The five Big Banks involved in the nationwide mortgage settlement have nearly fulfilled their financial commitment to American homeowners. However, they’ve largely failed to make the reforms required by the settlement.
The latest report from the nationwide settlement monitor details the banks’ failure to:
- contact homeowners being considered for loan modifications about missing documents within five days of receiving each application;
- supply homeowners with accurate paperwork before completing foreclosure; and
- contact homeowners with a decision to modify or foreclose within the required 30 days of receiving each application.
There have also been thousands of complaints from homeowners regarding the banks’ failure to:
- provide a single point of contact; and
- cease the practice of dual tracking, in which the homeowner is simultaneously considered for a loan modification and going through the foreclosure process.
Multiple states’ attorneys general have spoken out against these settlement abuses, in some cases announcing plans to sue Bank of America and Wells Fargo.
So, who’s got California’s back?
first tuesday insight
California’s Attorney General, Kamala Harris, appointed Katherine Porter to monitor the mortgage settlement in our state in March 2012.
Porter recently proposed broadening protections against dual tracking. Her proposal freezes foreclosure actions against a homeowner seeking a modification as soon as the application process begins, as opposed to as soon as the full application is complete. Porter is in conversation with banks about her proposal.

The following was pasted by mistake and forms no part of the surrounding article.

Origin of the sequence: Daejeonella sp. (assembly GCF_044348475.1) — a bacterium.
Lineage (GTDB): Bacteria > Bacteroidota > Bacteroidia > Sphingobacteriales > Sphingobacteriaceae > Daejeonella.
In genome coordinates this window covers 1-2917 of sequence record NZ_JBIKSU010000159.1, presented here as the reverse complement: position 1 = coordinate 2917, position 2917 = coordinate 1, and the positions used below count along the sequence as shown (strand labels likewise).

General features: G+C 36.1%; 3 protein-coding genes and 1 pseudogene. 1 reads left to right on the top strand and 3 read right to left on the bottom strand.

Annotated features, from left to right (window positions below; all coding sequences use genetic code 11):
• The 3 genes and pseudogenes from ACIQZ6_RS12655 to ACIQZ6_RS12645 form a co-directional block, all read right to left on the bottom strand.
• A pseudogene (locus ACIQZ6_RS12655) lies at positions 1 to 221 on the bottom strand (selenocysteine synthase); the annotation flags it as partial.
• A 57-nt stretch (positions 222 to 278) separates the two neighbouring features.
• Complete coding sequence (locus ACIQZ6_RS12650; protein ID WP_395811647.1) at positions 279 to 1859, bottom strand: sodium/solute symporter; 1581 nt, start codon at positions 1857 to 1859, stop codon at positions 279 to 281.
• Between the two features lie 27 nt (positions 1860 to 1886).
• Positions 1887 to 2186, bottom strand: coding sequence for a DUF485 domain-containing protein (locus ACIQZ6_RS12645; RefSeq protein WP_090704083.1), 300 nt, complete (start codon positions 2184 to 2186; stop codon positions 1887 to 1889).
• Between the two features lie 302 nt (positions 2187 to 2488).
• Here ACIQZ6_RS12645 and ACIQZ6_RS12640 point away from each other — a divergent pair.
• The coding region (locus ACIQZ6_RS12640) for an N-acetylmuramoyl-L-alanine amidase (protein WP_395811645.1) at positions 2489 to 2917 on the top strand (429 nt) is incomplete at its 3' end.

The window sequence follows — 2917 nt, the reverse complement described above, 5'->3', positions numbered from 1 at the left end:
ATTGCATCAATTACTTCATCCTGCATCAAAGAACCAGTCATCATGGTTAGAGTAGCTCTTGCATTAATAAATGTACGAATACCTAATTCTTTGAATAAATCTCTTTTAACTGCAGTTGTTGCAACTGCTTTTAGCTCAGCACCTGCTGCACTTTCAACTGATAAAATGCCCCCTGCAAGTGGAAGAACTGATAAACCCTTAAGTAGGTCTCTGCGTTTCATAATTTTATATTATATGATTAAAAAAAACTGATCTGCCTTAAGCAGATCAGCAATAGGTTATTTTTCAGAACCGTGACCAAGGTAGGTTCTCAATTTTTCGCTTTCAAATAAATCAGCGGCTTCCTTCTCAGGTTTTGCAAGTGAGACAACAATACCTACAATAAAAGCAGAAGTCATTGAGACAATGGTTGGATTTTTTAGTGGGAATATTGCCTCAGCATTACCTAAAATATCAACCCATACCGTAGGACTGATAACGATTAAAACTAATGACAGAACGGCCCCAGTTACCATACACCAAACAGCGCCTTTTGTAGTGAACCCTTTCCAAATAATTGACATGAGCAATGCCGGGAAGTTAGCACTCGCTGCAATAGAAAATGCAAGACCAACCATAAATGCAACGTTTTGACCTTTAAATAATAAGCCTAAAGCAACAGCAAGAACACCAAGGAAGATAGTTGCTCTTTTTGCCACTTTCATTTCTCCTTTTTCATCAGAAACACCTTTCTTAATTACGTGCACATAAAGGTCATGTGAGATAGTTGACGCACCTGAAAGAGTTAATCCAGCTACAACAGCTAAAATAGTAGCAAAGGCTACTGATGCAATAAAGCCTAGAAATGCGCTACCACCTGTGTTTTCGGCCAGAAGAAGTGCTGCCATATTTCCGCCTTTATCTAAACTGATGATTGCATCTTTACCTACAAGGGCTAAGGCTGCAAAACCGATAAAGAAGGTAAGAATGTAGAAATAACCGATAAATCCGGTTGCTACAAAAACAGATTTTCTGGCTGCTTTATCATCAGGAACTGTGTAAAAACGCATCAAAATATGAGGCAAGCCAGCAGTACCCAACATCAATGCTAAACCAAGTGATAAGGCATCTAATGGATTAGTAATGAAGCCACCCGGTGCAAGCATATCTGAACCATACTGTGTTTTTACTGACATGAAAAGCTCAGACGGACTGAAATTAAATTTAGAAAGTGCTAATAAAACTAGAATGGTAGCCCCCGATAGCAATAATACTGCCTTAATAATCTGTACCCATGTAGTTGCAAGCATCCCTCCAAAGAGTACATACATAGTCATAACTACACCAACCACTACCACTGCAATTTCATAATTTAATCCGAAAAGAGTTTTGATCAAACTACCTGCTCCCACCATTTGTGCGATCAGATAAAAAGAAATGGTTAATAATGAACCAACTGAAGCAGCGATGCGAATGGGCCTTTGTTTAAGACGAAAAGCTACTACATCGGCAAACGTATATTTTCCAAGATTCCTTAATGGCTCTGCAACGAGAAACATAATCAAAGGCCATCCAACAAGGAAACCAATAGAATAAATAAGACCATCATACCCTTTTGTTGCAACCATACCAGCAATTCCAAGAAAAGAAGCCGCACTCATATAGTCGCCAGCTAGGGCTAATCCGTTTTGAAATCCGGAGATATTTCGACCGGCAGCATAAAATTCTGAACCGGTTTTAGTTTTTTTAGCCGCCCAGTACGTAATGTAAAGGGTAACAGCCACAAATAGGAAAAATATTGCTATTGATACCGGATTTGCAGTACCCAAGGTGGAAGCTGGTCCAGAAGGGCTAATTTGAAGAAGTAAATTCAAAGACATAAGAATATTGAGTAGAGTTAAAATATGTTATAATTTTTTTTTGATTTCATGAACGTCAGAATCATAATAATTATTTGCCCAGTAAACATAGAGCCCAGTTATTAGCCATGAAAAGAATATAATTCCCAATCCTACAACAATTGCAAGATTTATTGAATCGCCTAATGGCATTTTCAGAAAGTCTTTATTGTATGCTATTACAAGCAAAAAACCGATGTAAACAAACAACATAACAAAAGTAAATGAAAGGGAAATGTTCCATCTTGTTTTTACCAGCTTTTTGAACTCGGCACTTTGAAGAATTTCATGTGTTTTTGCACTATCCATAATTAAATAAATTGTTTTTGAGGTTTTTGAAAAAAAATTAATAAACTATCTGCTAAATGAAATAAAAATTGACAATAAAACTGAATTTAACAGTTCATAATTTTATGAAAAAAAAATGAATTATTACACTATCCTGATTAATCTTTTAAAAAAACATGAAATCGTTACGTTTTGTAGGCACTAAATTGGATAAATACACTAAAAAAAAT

But Porter’s proposition is only a suggestion to banks. If the $24 billion nationwide settlement has produced little change for homeowners, how will a suggestion fare?
As the saying goes, garbage in, garbage out. Our top cops can police until they’re blue in the face, but the mortgage settlement was garbage from the beginning — it’s just now starting to stink.
First, the majority of California homeowners negatively affected by the Big Banks received no relief under the settlement terms. Then, the settlement allocated the cash so loosely that much of it ended up plugging holes in California’s state budget instead of going to those affected by foreclosure fraud.
So, it’s no surprise that these banks continue to fail to meet the terms of the settlement. California’s attorney general may be better off seeking further legal action against the banks than simply having their monitor kindly suggest they mend their ways.
Re: Monitor Finds Mortgage Lenders Still Falling Short of Settlement’s Terms from The New York Times; The “Complete” Application Problem: A Solution to Help Homeowners and Banks Work Together from the California Monitor Program